Spanish climber Daniel Navarro has signed a two-year contract with Katusha-Alpecin, the team has announced. Navarro will bolster Katusha’s climbing squad and will be an important inclusion for Grand Tour contender Ilnur Zakarin.
Navarro, 35, turned professional in 2005 with Liberty Seguros-Würth, which became Astana the following year. The Spaniard developed into a key support rider for Alberto Contador, and he accompanied joined Contador when he departed for Saxo Bank-Sungard in 2011. After two seasons with the Danish squad, Navarro chose to move to Cofidis in 2013 and see what he could do given his own chances.
In that first season, he finished ninth overall at the Tour de France and took 10th at the following year's Vuelta a Espana, winning a stage along the way. Since then, his GC performances have not reached the same level. He has come close to some stage wins but he hasn't tasted victory since that Vuelta stage in 2014. Returning to WorldTour level for the first time in six years, Navarro sees this move as an opportunity to help Zakarin, while also taking his own chances.
"It was time for me to move to another team, just to give myself some new motivation. The fact that Katusha-Alpecin was interested in me and that I know a lot of people in the team means I'm looking forward to this transfer," he said in a team press release. "I'm not a winner, but I have proved my value at all my previous teams. I'll work for Ilnur Zakarin with pleasure, knowing that I'll get my chance, too, from time to time. This season I proved that I'm not too old for this.
"I've already ridden a number of Grand Tours in my career, but not often more than one per season. That's why I'm sure I still have some years left in me at the highest level of cycling. In my head, I still have a lot of freshness. Now I'm already looking forward to 2019."
Boom scrapes through time limit after camper-van pit stop
Boom had to make an emergency toilet stop midway through the stage, with a fan video showing the Dutchman coming out of a roadside camper van having used the facilities. His travails did not end there as he suffered a crashed as he sought to regain contact with the bunch ahead, leaving him drained and fighting just to stay in the race.
In the end, Boom crossed the line 35:21 after stage winner Alejandro Valverde (Movistar), along with AG2R La Mondiale's Julien Duval. The duo was not on the initial list of finishers but was eventually confirmed as finishing just three seconds inside the time limit.
"Thanks for all the nice messages. Big stomach problem. Thanks to the people from the Mobil home were [sic] I could put my 'shit'. The downhill after my pitstop I had a nasty crash. After this moment my body was totally fucked. Happy to make the time cut," Boom wrote on Twitter.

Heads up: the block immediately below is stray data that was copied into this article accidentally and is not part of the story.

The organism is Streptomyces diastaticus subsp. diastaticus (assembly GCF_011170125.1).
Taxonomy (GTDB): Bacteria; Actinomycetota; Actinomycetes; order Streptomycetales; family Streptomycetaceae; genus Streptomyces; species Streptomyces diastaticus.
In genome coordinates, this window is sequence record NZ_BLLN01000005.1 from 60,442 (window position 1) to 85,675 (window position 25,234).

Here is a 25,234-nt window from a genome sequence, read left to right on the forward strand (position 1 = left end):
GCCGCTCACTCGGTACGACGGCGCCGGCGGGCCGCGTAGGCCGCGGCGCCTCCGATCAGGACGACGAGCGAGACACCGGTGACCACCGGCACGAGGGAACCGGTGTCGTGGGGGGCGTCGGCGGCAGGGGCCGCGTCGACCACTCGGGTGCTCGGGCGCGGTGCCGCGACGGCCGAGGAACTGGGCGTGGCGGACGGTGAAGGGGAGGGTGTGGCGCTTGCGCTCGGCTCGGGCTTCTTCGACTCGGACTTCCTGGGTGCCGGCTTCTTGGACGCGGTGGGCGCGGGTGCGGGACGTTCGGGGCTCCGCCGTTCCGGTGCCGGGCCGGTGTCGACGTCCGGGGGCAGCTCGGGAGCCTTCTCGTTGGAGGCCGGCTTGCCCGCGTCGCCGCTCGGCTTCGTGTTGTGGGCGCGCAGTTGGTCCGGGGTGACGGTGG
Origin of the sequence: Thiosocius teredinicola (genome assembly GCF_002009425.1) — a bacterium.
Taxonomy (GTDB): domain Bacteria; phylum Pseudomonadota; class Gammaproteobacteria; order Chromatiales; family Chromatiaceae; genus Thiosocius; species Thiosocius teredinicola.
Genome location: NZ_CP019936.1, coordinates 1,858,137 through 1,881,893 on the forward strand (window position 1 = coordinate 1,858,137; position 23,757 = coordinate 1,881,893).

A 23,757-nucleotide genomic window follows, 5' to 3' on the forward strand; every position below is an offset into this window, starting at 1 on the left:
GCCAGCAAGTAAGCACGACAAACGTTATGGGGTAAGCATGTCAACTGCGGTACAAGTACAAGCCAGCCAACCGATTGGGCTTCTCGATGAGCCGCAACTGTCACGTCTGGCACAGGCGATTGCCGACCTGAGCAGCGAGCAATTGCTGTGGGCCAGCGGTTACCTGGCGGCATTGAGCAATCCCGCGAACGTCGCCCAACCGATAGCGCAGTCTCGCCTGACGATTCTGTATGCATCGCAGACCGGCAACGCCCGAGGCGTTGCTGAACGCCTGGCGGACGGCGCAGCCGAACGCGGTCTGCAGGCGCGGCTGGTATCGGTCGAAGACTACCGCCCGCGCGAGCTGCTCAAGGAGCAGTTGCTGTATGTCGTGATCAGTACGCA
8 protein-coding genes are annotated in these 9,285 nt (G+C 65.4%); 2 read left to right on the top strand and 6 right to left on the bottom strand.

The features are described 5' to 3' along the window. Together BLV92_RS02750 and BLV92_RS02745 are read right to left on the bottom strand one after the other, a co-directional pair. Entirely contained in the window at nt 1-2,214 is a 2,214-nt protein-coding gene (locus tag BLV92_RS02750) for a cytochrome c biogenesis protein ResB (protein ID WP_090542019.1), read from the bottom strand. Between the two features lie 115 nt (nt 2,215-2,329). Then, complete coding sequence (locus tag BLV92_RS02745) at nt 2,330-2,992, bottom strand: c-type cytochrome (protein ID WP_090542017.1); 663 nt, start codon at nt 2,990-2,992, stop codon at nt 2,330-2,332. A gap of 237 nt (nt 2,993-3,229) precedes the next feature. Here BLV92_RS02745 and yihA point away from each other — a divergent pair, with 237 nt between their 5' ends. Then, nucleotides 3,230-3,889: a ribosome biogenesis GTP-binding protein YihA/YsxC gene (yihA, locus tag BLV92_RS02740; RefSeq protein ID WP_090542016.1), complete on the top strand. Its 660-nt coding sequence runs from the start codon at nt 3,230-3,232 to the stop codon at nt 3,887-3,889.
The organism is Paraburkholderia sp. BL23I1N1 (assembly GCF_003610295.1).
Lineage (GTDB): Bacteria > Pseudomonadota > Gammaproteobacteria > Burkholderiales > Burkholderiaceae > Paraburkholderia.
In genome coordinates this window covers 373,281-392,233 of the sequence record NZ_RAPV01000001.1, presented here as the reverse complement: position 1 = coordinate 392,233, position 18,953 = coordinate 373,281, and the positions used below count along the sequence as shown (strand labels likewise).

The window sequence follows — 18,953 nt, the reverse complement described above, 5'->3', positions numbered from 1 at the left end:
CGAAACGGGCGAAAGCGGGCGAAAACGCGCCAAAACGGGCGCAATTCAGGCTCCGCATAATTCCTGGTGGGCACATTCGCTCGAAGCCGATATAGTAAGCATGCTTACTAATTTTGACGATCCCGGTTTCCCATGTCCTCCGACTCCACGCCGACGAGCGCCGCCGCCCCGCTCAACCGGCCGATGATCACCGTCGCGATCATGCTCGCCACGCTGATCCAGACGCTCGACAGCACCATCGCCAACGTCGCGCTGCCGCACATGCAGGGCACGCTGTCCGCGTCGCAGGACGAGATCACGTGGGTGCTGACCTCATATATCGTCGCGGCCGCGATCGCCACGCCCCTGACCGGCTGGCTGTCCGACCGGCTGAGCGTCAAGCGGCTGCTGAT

Van Hoecke signs with CCC for 2019
Greg Van Avermaet's training partner, Gijs Van Hoecke, will be his teammate next season after signing a contract with the CCC-sponsored team. The 26-year-old will be a support rider for Van Avermaet in the Classics.
Van Hoecke turned professional with Topsport-Vlaanderen in 2012 and spent five seasons with the Belgian outfit before signing for LottoNL-Jumbo for the 2017 season. He is a former world champion on the track in the Madison but has not taken a major win on the road. He completed his first Grand Tour this season at the Giro d'Italia.
"I am really excited to join Continuum Sports next year. Although I wasn't really looking for a change, I was charmed by the offer I received from Jim Ochowicz. With BMC Racing Team, Jim has proven that he can make one of the best teams in the world, and I am convinced that he can do the same with the continuation of the team, sponsored by CCC. I'm honoured that I can be a part of this team," said Van Hoecke.
Naesen on Bretagne win: 'I felt as though I had to win'
Oliver Naesen scored his first WorldTour victory two years ago at the Bretagne Classic, and the Belgian repeated his success on Sunday. The AG2R La Mondiale rider braved torrid conditions to beat Michael Valgren (Astana) and Tim Wellens (Lotto Soudal) from a breakaway.
Naesen had been part of a larger breakaway group before he escaped with his two companions with 15 kilometres remaining. With Valgren in the group, Naesen was always going to be up against it in the finale, but he took up the sprint early and managed to out-kick the Dane to the line. Not only was it Naesen’s first win in over a year – since becoming Belgian road champion in June 2017 – but it was also the team’s first victory at WorldTour level in 2018.
"This is my second victory at Plouay," said Naesen. "I like this race. On this course, while the pure sprinters and riders like me are on a par, we're still all in action all day long. When I won two years ago, I'd won a kermesse race shortly beforehand just beforehand. And then this year I won the same event, so I obviously had Plouay in mind.
"It's amazing to win it again," he continued. "I had to be at the front all the day, as the roads were really demanding. In the breakaway, I was aware that I was maybe doing too much, but I didn't want anyone to say, 'He won, but he wasn't the best.'
"Valgren is an amazing rider, and he's shown that this year. But despite that, I felt confident. This is the first UCI WorldTour victory of the year for the AG2R La Mondiale team, so I felt as though I had to win."
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